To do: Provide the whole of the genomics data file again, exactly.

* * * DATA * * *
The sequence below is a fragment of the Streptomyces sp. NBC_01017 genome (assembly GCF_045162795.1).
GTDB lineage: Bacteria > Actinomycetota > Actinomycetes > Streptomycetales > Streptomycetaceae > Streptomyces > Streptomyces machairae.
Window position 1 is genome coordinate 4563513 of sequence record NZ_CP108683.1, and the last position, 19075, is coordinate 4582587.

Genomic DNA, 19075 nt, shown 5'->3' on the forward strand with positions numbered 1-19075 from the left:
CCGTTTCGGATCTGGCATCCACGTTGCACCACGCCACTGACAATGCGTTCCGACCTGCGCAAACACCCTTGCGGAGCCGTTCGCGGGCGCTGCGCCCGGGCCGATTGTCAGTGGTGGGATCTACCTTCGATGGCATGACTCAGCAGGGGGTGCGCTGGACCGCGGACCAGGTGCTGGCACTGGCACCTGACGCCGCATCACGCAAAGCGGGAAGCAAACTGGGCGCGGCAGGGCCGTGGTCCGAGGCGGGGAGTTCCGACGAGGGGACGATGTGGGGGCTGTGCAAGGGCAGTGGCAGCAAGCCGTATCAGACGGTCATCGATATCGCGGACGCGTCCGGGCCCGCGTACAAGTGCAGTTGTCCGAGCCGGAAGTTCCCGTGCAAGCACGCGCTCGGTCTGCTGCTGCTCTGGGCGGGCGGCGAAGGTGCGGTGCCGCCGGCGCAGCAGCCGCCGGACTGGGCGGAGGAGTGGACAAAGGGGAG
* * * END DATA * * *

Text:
The sequence below is a fragment of the Streptomyces sp. NBC_01017 genome (assembly GCF_045162795.1).
GTDB lineage: Bacteria > Actinomycetota > Actinomycetes > Streptomycetales > Streptomycetaceae > Streptomyces > Streptomyces machairae.
Window position 1 is genome coordinate 4563513 of sequence record NZ_CP108683.1, and the last position, 19075, is coordinate 4582587.

Genomic DNA, 19075 nt, shown 5'->3' on the forward strand with positions numbered 1-19075 from the left:
CCGTTTCGGATCTGGCATCCACGTTGCACCACGCCACTGACAATGCGTTCCGACCTGCGCAAACACCCTTGCGGAGCCGTTCGCGGGCGCTGCGCCCGGGCCGATTGTCAGTGGTGGGATCTACCTTCGATGGCATGACTCAGCAGGGGGTGCGCTGGACCGCGGACCAGGTGCTGGCACTGGCACCTGACGCCGCATCACGCAAAGCGGGAAGCAAACTGGGCGCGGCAGGGCCGTGGTCCGAGGCGGGGAGTTCCGACGAGGGGACGATGTGGGGGCTGTGCAAGGGCAGTGGCAGCAAGCCGTATCAGACGGTCATCGATATCGCGGACGCGTCCGGGCCCGCGTACAAGTGCAGTTGTCCGAGCCGGAAGTTCCCGTGCAAGCACGCGCTCGGTCTGCTGCTGCTCTGGGCGGGCGGCGAAGGTGCGGTGCCGCCGGCGCAGCAGCCGCCGGACTGGGCGGAGGAGTGGACAAAGGGGAG